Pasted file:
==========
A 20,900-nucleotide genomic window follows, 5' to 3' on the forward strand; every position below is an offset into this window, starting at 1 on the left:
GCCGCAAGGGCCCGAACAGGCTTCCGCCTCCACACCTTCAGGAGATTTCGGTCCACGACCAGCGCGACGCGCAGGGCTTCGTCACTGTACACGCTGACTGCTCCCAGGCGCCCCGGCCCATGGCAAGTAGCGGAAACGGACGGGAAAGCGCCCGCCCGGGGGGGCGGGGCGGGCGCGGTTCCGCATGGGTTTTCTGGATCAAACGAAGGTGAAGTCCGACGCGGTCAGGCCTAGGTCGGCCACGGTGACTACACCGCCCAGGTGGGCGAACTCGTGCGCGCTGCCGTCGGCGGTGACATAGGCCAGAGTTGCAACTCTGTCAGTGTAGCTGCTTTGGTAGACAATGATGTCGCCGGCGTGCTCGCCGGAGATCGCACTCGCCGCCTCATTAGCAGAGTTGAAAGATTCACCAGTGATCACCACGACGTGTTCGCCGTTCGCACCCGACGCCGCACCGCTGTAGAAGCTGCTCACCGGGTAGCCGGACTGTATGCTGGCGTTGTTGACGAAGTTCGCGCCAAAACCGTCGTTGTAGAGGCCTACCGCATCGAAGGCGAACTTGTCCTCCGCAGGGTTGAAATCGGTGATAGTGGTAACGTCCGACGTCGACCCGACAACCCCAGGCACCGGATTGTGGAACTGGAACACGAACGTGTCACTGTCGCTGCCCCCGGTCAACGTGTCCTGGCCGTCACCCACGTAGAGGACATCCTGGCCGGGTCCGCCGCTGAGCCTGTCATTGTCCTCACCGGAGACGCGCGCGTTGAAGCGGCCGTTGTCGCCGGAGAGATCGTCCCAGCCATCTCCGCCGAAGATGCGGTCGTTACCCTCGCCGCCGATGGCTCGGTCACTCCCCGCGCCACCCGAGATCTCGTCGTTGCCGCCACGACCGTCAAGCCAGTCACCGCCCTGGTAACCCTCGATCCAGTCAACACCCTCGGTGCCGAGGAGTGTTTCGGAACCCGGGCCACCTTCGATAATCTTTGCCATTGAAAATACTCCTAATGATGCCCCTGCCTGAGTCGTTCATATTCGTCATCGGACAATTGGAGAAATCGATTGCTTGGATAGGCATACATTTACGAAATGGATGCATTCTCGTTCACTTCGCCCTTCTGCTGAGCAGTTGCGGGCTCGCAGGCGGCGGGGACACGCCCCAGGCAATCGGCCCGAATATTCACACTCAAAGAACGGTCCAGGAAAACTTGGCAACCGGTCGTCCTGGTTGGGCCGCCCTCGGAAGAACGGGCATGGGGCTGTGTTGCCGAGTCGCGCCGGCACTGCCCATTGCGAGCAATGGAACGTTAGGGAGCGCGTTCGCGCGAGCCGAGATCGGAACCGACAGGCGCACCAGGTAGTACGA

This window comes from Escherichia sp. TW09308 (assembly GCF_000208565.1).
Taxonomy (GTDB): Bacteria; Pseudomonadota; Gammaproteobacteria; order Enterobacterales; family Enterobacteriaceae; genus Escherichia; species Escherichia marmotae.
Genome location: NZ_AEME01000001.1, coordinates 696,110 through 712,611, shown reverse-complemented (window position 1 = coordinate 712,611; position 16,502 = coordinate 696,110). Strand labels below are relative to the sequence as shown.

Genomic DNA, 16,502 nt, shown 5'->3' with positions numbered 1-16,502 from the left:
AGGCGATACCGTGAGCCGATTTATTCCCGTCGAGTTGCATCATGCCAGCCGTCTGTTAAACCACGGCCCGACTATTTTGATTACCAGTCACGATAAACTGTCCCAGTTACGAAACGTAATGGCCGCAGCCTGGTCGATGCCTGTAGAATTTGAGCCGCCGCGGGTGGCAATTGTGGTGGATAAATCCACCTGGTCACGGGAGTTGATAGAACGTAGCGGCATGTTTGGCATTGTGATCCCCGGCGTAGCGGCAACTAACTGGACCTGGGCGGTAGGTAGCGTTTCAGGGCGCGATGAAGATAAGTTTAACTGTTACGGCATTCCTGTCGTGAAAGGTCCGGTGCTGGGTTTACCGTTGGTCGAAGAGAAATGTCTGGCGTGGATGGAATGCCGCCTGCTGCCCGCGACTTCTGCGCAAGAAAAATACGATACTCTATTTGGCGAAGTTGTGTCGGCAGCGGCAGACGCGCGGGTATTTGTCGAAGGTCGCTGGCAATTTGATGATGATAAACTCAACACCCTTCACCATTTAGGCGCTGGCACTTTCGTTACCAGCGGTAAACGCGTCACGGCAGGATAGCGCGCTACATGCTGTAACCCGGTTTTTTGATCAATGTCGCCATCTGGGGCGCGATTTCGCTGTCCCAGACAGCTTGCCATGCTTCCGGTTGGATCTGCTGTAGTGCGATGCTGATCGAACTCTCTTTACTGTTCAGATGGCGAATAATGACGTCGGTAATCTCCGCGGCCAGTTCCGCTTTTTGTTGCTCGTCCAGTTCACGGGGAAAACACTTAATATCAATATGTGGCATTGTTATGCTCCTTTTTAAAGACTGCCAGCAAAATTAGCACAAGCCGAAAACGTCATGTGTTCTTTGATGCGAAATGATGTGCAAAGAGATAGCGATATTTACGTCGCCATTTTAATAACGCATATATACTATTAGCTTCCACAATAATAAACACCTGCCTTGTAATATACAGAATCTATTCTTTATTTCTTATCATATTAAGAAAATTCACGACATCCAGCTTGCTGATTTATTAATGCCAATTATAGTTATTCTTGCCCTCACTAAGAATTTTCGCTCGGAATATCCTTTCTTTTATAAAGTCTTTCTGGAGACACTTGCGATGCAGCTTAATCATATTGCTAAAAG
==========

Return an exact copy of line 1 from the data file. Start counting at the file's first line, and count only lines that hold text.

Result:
A 20,900-nucleotide genomic window follows, 5' to 3' on the forward strand; every position below is an offset into this window, starting at 1 on the left: